As round two of the NHL playoffs begin, we at Signature would be remiss not to note the massive division within CI, between Signature’s support for the Canadiens and our Boston friends at Cambridge backing the Bruins.
As one of Canada’s largest asset managers, Signature is always proud to support institutions that play by the rules, demonstrate above average risk-adjusted returns, and deliver solid results. This describes the Canadiens, supported by Signature’s Montreal and Quebec natives like Eric Bushell, Drummond Brodeur, Stephane Champagne, Malcolm White, and Derek Tucker and others like John Hadwen and Kevin McSweeney.
While our Boston colleagues at Cambridge share this approach for securities, they abandon all principles of sanity, and go WAY off the road when it comes to supporting the Boston Bruins. On the day of the Montreal-Boston playoff series opening, we can’t help but reflect on the differences between Signature’s Canadiens and Cambridge’s Bruins and wonder what Cambridge could be thinking with their rooting interest.
We view the story of these teams as analogous to the respective countries’ banking systems. The Canadian banks are a group where the actors operate prudentially, within the rules, in respectful competition – just like the Canadiens. This is in contrast to many of the American banks who looked to cut corners on regulation, getting away with what they could – just like the Bruins. Why would Cambridge buy the subprime sportsmanship of Milan Lucic spearing Alexei Emelin while the referees’ backs are turned? What kind of sports portfolio goes long the moral bankruptcy of the stick swinging of a Brad Marchand? At Signature, we prefer the dignified and gentlemanly approach of a George Parros or a Claude Lemieux.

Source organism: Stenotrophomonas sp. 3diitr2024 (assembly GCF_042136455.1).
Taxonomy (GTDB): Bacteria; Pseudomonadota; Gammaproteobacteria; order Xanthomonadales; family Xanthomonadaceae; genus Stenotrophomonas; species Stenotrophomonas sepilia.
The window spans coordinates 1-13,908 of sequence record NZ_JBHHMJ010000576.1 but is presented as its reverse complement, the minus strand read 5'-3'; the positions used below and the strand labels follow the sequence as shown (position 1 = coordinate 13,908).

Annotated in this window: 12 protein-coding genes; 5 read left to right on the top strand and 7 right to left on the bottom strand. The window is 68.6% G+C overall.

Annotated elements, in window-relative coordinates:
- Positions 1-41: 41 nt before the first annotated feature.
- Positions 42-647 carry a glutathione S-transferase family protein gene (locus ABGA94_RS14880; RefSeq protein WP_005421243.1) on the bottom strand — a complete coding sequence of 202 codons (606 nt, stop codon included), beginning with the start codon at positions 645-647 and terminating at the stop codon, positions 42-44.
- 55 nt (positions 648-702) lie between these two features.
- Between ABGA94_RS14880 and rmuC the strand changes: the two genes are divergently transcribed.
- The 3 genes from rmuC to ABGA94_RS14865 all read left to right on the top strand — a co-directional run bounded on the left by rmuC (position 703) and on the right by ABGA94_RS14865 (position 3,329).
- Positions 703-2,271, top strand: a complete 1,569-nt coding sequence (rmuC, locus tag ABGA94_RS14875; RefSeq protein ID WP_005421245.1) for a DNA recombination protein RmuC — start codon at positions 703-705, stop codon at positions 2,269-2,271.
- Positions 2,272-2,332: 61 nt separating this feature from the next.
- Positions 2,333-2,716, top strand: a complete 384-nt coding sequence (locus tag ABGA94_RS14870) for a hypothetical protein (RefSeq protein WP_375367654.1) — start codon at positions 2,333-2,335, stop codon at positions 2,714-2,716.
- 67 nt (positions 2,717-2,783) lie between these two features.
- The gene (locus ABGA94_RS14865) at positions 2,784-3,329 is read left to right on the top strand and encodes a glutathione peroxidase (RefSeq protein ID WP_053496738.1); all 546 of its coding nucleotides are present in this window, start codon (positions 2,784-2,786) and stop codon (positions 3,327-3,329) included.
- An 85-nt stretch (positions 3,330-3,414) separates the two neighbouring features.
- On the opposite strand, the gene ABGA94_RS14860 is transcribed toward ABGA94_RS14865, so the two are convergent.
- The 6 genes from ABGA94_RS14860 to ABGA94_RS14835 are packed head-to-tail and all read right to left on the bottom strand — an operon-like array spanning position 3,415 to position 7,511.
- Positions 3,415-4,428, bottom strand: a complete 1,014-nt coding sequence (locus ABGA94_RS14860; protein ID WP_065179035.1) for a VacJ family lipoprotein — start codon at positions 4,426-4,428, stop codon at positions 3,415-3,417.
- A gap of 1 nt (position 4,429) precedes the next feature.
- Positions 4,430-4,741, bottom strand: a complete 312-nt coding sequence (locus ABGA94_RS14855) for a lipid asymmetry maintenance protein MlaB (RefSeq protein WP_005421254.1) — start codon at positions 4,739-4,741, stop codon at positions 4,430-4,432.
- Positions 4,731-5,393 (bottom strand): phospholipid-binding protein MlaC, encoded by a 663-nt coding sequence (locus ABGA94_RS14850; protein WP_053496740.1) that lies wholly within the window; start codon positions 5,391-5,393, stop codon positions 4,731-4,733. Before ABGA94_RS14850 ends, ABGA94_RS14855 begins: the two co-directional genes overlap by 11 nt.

We’re not sure that Cambridge even knows that “Milan Lucic” is Serbian for “Ken Lewis.”* Did we mention that Zdeno Chara is Slovakian for “Dick Fuld”*?
Brandon Snow knows these things* and is a courageous contrarian within that organization – backing Les Glorieux with the highest conviction. We applaud your bravery Brandon.
Indeed, many of us here – including Habs fan John Hadwen, our Financials PM – trace the beginnings of the financial crisis back to May 1979. This is when the Bruins decided to transform from a straightforward long-only hockey team into one operating with 20% leverage by putting six skaters on the ice rather than five. Fortunately, the prudential regulator was able to catch this, and the Canadiens were able to save the day with an OT win and, of course, another Stanley Cup. However, the damaging leverage precedent was set, culminating in the global economic system almost coming apart in 2008.
Thanks a lot Grapes.
So, as you sit down to watch the Canadiens win tonight, and then enjoy the final three games of the series, please remember that our Cambridge friends in Boston, while investing pros, need to increase their hockey alpha.
GO HABS GO.
*Probably not true, we totally didn’t check.